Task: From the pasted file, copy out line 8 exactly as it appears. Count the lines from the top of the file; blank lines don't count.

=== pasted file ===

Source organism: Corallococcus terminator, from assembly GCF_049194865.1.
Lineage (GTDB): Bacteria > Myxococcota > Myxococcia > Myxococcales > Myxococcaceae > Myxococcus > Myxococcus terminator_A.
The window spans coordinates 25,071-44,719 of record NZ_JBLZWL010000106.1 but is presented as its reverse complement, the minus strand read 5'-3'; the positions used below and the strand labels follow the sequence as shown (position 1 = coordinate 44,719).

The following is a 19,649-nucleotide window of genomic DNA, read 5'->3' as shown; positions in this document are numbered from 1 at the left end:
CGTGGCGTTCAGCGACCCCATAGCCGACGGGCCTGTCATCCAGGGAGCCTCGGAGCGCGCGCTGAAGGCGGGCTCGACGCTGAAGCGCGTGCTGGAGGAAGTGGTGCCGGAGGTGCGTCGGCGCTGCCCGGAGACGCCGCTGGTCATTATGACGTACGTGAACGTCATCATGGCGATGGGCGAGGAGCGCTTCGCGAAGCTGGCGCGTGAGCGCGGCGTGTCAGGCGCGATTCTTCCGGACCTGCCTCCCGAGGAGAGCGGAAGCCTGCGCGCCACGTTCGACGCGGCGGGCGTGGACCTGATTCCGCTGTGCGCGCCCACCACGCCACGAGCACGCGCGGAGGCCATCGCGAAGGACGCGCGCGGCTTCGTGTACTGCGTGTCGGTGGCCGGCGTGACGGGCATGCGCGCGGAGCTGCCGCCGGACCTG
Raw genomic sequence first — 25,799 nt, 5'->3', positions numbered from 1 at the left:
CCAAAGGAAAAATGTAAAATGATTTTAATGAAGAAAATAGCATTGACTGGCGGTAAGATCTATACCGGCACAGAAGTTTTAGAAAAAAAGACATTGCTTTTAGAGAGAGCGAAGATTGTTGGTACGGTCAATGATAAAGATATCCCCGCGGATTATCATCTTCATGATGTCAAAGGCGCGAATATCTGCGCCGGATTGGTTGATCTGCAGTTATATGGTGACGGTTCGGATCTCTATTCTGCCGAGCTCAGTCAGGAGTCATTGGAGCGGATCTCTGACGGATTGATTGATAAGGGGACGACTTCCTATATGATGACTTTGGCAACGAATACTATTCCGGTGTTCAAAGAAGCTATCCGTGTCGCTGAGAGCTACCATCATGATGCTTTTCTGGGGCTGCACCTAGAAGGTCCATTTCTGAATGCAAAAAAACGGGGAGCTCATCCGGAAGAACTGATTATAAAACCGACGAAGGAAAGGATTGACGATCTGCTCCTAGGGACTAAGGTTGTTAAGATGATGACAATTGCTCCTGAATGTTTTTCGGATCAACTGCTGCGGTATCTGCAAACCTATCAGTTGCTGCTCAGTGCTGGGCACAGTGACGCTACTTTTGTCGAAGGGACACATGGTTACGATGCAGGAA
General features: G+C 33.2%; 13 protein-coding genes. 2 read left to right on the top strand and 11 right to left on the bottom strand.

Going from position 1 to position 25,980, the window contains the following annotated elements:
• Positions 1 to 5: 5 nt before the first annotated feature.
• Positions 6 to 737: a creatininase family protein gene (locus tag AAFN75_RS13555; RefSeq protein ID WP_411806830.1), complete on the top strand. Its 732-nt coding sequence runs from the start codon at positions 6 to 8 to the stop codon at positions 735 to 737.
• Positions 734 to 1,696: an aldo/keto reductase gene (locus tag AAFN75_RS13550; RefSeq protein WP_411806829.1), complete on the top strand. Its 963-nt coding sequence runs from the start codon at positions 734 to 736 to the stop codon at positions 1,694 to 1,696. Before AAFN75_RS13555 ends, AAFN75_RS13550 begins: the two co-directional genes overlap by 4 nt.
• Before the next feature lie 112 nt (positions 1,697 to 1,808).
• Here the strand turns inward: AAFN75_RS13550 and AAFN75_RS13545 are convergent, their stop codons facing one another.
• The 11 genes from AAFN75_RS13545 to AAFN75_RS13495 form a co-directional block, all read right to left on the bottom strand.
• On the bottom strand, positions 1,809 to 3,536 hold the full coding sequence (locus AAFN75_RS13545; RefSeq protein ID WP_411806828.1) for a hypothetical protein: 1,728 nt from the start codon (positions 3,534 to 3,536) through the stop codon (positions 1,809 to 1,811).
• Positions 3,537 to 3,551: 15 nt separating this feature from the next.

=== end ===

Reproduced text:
General features: G+C 33.2%; 13 protein-coding genes. 2 read left to right on the top strand and 11 right to left on the bottom strand.